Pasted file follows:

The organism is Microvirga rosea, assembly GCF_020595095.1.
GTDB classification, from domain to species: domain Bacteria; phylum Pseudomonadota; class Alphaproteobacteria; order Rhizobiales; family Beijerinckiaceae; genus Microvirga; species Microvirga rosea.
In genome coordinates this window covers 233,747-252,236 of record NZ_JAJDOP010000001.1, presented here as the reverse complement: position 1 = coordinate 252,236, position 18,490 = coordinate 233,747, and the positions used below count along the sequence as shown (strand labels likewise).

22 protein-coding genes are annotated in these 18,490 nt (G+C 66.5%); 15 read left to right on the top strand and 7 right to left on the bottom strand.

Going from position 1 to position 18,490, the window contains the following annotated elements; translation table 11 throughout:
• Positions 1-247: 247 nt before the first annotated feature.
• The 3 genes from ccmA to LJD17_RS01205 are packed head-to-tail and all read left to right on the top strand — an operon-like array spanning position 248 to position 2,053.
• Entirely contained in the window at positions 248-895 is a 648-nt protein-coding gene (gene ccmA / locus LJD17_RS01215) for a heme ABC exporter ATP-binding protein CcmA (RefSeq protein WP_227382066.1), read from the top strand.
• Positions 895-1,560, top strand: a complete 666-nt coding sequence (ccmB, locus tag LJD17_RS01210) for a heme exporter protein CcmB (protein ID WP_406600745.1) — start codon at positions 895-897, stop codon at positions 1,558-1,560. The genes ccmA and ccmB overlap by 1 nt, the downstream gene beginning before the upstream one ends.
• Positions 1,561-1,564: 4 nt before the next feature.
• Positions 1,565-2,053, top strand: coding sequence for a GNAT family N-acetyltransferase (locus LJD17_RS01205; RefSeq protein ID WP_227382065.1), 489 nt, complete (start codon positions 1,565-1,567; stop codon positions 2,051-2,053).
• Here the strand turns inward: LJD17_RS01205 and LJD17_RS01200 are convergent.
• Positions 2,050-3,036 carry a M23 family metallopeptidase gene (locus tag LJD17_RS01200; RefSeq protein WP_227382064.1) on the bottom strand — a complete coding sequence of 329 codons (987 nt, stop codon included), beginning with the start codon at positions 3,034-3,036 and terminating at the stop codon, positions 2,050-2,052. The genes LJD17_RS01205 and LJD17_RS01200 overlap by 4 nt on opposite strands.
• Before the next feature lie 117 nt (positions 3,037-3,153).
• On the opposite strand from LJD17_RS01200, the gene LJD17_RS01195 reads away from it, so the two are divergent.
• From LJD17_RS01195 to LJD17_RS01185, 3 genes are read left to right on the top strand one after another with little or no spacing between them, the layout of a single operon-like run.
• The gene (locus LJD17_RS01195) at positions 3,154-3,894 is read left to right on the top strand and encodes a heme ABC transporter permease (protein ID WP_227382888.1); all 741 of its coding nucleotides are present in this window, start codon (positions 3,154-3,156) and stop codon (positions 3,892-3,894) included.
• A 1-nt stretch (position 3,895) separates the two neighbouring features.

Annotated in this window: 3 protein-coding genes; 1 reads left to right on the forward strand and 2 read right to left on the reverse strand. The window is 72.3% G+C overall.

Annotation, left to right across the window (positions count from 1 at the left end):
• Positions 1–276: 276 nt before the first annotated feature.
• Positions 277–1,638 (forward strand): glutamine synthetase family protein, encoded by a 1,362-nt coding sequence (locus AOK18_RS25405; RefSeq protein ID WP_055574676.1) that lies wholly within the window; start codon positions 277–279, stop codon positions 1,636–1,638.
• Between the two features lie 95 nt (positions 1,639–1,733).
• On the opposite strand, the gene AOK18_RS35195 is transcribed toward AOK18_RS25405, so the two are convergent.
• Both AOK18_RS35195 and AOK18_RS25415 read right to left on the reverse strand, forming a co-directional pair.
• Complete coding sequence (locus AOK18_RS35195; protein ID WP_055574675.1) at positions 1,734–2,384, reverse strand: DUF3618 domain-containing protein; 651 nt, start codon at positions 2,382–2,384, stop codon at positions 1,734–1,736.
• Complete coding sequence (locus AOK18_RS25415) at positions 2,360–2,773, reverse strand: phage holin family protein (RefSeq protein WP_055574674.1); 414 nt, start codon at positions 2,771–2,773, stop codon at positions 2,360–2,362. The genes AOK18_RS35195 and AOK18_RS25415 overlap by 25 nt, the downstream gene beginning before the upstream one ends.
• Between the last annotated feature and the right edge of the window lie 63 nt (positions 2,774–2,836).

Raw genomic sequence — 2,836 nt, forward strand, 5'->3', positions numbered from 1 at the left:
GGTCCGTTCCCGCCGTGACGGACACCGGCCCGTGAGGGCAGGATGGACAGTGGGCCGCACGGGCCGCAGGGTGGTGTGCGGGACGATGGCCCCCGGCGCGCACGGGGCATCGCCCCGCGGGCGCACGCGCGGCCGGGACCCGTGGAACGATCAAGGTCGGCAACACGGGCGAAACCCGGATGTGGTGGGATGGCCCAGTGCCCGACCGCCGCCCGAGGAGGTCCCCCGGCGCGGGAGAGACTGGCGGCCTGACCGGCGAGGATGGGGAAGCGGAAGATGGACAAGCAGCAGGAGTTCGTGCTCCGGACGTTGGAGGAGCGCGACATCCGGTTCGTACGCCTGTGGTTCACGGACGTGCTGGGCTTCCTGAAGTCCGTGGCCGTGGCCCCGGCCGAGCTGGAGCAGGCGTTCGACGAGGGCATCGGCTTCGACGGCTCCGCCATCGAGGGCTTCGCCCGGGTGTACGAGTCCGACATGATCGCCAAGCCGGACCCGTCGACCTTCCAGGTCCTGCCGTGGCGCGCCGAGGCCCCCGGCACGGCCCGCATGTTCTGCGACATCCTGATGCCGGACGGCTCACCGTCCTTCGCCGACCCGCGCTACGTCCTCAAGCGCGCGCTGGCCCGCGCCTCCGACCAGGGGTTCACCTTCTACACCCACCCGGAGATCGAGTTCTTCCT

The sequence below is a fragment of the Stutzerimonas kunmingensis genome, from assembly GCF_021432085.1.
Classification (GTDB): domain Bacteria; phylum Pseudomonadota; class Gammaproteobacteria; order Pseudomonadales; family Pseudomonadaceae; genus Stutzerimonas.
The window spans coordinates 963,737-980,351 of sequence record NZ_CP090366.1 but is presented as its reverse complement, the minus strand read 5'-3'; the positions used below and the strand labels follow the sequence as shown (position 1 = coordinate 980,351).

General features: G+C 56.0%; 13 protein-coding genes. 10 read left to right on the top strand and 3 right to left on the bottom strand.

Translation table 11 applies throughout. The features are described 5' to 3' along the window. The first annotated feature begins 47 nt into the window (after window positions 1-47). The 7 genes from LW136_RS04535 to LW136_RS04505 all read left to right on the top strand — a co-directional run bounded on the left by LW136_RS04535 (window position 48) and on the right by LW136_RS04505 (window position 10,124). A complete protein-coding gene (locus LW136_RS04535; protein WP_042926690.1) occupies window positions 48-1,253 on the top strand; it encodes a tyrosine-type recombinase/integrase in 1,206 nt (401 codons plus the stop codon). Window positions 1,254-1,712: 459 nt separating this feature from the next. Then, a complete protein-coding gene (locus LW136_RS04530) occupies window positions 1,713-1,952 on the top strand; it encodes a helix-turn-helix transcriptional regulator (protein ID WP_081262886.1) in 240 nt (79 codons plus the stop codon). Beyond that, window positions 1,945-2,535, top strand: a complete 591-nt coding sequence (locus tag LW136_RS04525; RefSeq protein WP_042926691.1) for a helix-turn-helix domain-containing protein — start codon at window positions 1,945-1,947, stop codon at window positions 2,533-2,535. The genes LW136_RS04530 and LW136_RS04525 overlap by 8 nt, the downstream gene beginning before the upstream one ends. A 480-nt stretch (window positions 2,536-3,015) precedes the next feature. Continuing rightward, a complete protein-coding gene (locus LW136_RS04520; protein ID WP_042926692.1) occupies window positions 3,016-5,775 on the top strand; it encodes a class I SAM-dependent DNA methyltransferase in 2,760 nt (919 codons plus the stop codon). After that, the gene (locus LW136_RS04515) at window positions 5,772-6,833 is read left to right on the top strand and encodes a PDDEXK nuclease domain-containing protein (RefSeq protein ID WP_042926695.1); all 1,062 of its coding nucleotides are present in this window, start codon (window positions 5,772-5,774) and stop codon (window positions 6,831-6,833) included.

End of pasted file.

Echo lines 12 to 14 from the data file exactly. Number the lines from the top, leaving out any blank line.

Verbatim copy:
• Here the strand turns inward: LJD17_RS01205 and LJD17_RS01200 are convergent.
• Positions 2,050-3,036 carry a M23 family metallopeptidase gene (locus tag LJD17_RS01200; RefSeq protein WP_227382064.1) on the bottom strand — a complete coding sequence of 329 codons (987 nt, stop codon included), beginning with the start codon at positions 3,034-3,036 and terminating at the stop codon, positions 2,050-2,052. The genes LJD17_RS01205 and LJD17_RS01200 overlap by 4 nt on opposite strands.
• Before the next feature lie 117 nt (positions 3,037-3,153).